Thursday, August 31, 2017

Thursday, August 31, 2017

Romans 12:9-15

Let love be genuine; hate what is evil, hold fast to what is good; love one another with mutual affection; outdo one another in showing honor. Do not lag in zeal, be ardent in spirit, serve the Lord. Rejoice in hope, be patient in suffering, persevere in prayer. Contribute to the needs of the saints; extend hospitality to strangers. Bless those who persecute you; bless and do not curse them. Rejoice with those who rejoice, weep with those who weep. 

To be ourselves

Who knows how and when love will appear? What stirs the heart until you notice love is there, in you, love you didn’t summon or even seek, love that simply appears?

Love is a gift that must be lived lest the heart’s embers cool and we forget the joy of being moved beyond the prison of ourselves into communion with another human heart.

Love is our nature, created in God’s image, the image of the Love Who Is beyond all imagining. Our truest joy and deepest pain comes in knowing and living the Love that is God’s nature and ours.

Love lives in blessing and sharing, in giving and forgiving, in standing with those who suffer and celebrating with those lifted into joy by life’s sweetest blessings.

Every act of love is an expression of our truest nature and of God’s heart.

But what stirs this love so that it bubbles from our depths and nudges or nags or demands that we do something?

I think it is seeing the need or beauty of another human heart. We truly need to see each other. When we see need or the beauty and joy of others the love that is God’s nature in us is stirred. We are coaxed beyond the narrow confines of busy self-interest to become the love we are.

Then, we have a decision to make. Shall we ignore what is moved in us, deny it or pretend we are too busy to care, to bless, to rejoice or weep with others? Or will we be who we are, the image of a Great Love, the hands and voice of God’s unending compassion?

The call to love is the call to be ourselves, to know the joy of it … and the pain that lives, too, in God’s heart for the brokenness and suffering of the world.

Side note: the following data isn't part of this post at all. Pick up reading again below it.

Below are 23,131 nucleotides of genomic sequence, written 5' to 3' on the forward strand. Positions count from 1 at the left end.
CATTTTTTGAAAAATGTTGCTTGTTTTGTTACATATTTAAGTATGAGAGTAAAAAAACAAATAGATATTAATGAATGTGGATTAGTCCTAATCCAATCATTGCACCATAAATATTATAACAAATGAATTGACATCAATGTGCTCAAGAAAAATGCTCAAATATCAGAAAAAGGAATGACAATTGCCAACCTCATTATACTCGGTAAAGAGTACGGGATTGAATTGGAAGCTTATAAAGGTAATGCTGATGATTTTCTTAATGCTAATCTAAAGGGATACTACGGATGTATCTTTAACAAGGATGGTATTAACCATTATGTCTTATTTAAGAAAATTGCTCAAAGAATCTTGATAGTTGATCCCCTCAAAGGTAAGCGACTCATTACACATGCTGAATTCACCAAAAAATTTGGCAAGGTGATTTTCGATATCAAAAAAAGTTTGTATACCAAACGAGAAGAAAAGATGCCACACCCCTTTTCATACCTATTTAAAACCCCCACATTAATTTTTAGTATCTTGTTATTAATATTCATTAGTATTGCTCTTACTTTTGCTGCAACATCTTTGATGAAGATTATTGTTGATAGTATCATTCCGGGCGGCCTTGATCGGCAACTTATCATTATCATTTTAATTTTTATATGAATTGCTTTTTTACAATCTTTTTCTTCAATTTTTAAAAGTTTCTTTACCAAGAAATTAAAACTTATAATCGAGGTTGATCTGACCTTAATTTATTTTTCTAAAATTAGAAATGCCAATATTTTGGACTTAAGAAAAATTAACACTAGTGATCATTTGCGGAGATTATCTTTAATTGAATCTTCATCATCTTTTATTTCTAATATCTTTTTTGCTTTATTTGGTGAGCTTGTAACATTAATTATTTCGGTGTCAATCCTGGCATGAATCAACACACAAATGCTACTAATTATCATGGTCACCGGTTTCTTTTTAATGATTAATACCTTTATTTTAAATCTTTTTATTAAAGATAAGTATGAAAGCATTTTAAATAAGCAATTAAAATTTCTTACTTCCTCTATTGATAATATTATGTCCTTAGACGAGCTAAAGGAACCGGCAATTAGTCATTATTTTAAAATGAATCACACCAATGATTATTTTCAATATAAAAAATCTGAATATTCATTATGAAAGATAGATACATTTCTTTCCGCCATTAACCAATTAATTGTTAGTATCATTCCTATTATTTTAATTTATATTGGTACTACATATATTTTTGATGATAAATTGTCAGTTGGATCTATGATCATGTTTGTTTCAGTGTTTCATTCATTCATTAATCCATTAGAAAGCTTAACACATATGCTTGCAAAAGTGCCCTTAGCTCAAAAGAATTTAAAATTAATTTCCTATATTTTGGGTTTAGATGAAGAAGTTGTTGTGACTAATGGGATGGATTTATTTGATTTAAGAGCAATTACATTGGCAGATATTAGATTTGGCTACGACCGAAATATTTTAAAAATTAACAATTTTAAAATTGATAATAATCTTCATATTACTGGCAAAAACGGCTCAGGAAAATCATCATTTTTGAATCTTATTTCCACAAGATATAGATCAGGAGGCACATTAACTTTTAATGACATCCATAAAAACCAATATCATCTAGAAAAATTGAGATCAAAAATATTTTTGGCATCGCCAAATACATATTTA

If you want to see people being themselves, turn on your TV and watch the boats churning the waters of Houston’s flooded streets. Watch people wading through water to rescue people from inundated homes. Look at the faces of those clinging to their rescuers. See the pain and relief, the determination and the joy.

This is the face of our truest selves, the face of Christ living in people like us.

Seeing this, how could we want to be anything else?

Pr. David L. Miller

Monday, August 28, 2017

Monday, August 28, 2017

Romans 12:1

I appeal to you therefore, brothers and sisters, by the mercies of God, to present your bodies as a living sacrifice, holy and acceptable to God, which is your spiritual worship. 

Beautiful souls

Jacques Marquette left France likely knowing he would never return.

Marquette was a priest, a Jesuit, sent to ‘New France’ to proclaim the grace of Christ to peoples unknown to him before arriving in the new world. Now, his statue overlooks the harbor on Michigan’s Mackinac Island.

He stands on a grassy hillside beneath the fort whose cannons guarded the strait connecting Lake Huron and Lake Michigan. His dates, 1637-1675, speak of a soul given away to a Love he couldn’t deny.

He died just short of 38 years old after starting several missions, founding the oldest town in Michigan and bringing the faith I hold dear to native peoples. During his short life, he also explored the Mississippi, the Wisconsin and the Illinois rivers with his native guides, once wintering in Chicago.

Towns, universities, rivers and many landmarks are named for him. But it is his dates and the fact that he left home not knowing if he’d ever return that moves me more than the morning sun on the rich, blue waters of the strait over which his iron eyes keep silent watch, day and night.

Today, vacationers sprawl on the grassy hillside around him, soaking in the beauty of this place as thick Belgian horses clop by pulling wagons of tourists. Ferries sound their horns as they leave the island, while others arrive disgorging their human cargo onto the main street where fudge shops and shirt stores are eager to receive them.

But the noise of trade fades on this green expanse where Marquette stands vigil.

All I can hear is his heart. All I can feel is the beauty of his soul, so taken by the mercy of God that he gave himself to this work and died an early death. He inspires devotion but also makes you question whether you have ever given yourself to anything more than your own comfort.

The forests and lakes are beautiful underneath Marquette’s ever-watchful eyes. The morning sun shimmers on gentle waves and makes me glad I have senses to drink it in and give thanks.

But it is not they that most move me. More lovely by far is the beauty of souls, the souls of those who know Love and in love give themselves away.

There is nothing more beautiful.

Pr. David L. Miller